Book review: Encre sympathique

Encre sympathique

Encre sympathique
by Patrick Modiano
144 pages
Literary fiction

It was translated in English (Invisible Ink) in 2020 by Mark Polizzotti

I fell in love with Modiano‘s writing back in 1978 with Rue des boutiques obscures (Prix Goncourt – translated as Missing Person). Since then, after reading several more of his novels, I got sometimes tired of his style, with so many characteristics common to all his novels.
Still, he received the Nobel Prize in Literature in 2014. And some of his later novels had even sometimes elements closer to the mystery genre, like Pour que tu ne te perdes pas dans le quartier, translated as So you don’t get lost in the neighborhood).
A French student of mine managed to convince me to try Encre sympathique.

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Book review and giveaway: The Education of Delhomme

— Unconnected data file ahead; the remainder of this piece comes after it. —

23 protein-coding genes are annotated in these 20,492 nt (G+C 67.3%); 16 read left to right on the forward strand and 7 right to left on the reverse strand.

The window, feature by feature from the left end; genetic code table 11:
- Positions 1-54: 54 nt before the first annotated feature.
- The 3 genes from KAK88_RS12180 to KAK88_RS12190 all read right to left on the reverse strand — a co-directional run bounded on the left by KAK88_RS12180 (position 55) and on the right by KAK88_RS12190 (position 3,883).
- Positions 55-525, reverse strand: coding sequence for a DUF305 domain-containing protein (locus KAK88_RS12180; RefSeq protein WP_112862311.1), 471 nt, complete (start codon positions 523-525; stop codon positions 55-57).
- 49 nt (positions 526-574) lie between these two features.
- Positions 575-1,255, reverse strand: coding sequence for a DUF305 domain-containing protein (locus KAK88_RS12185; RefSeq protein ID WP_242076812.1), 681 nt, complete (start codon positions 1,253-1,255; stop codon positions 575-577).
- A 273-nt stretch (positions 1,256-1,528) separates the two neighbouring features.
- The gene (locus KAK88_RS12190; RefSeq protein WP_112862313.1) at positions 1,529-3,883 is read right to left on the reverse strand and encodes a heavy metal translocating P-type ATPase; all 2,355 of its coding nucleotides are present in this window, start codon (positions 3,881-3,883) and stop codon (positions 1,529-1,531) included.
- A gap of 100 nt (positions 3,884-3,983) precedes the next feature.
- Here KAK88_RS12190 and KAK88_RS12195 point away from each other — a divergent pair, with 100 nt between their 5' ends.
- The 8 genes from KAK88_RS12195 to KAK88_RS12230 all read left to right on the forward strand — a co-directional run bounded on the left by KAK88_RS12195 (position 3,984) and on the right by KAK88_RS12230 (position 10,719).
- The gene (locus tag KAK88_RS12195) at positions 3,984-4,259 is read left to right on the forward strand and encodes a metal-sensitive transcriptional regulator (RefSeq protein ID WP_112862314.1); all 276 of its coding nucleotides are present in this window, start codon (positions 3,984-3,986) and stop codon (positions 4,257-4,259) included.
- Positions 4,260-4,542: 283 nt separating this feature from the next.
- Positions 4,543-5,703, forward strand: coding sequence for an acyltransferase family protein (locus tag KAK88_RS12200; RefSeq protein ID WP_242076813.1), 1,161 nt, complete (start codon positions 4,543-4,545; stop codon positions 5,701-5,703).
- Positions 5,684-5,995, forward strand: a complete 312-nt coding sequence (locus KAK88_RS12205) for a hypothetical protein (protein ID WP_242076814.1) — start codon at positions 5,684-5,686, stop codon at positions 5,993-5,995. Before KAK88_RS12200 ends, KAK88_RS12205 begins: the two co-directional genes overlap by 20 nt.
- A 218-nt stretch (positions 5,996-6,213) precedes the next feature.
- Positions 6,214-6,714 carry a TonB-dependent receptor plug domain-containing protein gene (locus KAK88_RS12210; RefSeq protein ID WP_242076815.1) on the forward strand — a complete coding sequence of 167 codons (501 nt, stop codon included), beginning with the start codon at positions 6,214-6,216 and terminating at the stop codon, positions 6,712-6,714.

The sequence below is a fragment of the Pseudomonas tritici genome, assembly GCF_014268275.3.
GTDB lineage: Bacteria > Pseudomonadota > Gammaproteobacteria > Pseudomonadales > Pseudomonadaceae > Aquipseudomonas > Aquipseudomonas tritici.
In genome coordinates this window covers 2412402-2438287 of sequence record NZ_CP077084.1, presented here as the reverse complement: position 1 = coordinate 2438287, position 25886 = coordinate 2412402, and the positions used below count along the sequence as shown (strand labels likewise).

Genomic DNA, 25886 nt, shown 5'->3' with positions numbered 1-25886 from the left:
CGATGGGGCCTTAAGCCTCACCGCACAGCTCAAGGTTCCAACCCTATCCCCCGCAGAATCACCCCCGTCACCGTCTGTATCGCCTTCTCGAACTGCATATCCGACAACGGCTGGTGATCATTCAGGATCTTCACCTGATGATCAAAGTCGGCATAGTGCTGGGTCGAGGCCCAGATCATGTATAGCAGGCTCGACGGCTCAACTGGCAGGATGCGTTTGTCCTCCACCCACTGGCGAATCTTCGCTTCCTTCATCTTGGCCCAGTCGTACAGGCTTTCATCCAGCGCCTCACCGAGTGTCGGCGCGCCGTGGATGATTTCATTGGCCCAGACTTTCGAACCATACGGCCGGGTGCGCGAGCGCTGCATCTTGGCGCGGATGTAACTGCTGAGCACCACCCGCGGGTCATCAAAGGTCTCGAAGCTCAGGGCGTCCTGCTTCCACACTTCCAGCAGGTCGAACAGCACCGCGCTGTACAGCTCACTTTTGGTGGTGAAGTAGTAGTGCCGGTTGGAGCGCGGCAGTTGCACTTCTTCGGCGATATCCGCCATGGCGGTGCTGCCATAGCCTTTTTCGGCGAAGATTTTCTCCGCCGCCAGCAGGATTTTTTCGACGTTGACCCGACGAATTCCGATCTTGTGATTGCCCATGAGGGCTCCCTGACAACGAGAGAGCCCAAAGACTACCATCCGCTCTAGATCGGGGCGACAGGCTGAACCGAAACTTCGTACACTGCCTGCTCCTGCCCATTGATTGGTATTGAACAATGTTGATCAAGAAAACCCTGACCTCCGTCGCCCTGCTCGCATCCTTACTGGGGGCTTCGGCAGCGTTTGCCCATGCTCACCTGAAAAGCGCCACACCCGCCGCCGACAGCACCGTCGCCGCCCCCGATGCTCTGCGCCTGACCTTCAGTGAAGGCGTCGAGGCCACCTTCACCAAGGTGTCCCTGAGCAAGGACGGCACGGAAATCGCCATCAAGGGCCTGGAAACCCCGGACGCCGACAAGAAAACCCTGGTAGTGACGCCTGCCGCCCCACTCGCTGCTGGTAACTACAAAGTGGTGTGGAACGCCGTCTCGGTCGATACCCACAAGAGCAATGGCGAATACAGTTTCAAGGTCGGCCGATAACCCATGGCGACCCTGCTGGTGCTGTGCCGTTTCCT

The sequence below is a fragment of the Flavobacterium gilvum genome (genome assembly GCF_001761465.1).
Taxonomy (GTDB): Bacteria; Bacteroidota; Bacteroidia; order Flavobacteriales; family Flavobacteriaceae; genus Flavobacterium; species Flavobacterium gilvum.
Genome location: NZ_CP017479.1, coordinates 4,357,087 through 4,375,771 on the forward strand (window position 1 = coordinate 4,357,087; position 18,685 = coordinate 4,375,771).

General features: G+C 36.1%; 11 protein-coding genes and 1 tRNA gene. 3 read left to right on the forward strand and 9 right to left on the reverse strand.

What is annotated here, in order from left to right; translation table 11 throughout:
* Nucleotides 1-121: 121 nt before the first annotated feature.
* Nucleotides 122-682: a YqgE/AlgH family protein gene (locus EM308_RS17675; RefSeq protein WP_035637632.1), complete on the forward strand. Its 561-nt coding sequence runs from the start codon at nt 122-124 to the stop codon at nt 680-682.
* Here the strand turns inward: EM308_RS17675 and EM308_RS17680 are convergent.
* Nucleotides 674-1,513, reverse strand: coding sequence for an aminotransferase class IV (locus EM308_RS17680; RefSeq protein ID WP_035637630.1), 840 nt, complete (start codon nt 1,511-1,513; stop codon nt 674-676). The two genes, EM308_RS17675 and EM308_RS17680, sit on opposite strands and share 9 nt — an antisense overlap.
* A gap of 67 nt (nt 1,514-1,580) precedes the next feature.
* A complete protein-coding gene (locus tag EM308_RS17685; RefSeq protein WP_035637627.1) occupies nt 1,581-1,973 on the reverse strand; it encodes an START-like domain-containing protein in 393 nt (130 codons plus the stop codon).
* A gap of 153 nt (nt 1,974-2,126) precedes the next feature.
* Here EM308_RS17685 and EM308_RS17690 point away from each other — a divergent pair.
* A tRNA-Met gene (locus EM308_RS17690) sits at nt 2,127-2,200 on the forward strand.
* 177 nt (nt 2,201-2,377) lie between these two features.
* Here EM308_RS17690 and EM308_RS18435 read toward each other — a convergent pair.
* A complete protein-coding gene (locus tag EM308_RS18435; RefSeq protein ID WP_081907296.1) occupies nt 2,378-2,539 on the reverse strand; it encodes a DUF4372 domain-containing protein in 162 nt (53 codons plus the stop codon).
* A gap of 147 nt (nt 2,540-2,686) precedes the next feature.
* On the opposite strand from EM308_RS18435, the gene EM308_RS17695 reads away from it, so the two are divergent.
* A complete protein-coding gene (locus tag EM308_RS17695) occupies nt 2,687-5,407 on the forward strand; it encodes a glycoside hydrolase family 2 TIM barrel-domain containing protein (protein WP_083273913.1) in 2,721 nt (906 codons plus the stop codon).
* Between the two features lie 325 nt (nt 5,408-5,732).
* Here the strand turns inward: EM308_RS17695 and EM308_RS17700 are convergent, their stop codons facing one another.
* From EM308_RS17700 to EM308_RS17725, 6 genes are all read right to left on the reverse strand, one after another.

The Education of Delhomme

The Education Of Delhomme:
Chopin, Sand, & La France
by Nancy Burkhalter
History Through Fiction
November 17, 2020
280 pages
Historical fiction


Buy the book here

My last review made you travel from Provence to Jerusalem in the 12th century. With The Education of Delhomme, we’ll mostly remain in Paris in the mid-19th century, in the company of famous artists.

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Book review and giveaway: Alina: A Song for the Telling

Alina_A Song For the Telling

Alina: A Song for the Telling
by Malve von Hassell
BHC Press
232 pages
Middle Grade historical fiction

Amazon Barnes & Noble | Books-A-Million
Waterstones IndieBound Chapters/Indigo
Google Play | Kobo Apple Books

A few years ago, historical fiction was the genre I read most. My reading taste has evolved, and now I need to find a unique historical novel to grab my interest. I definitely found it in Alina: A Song for the Telling. Click to continue reading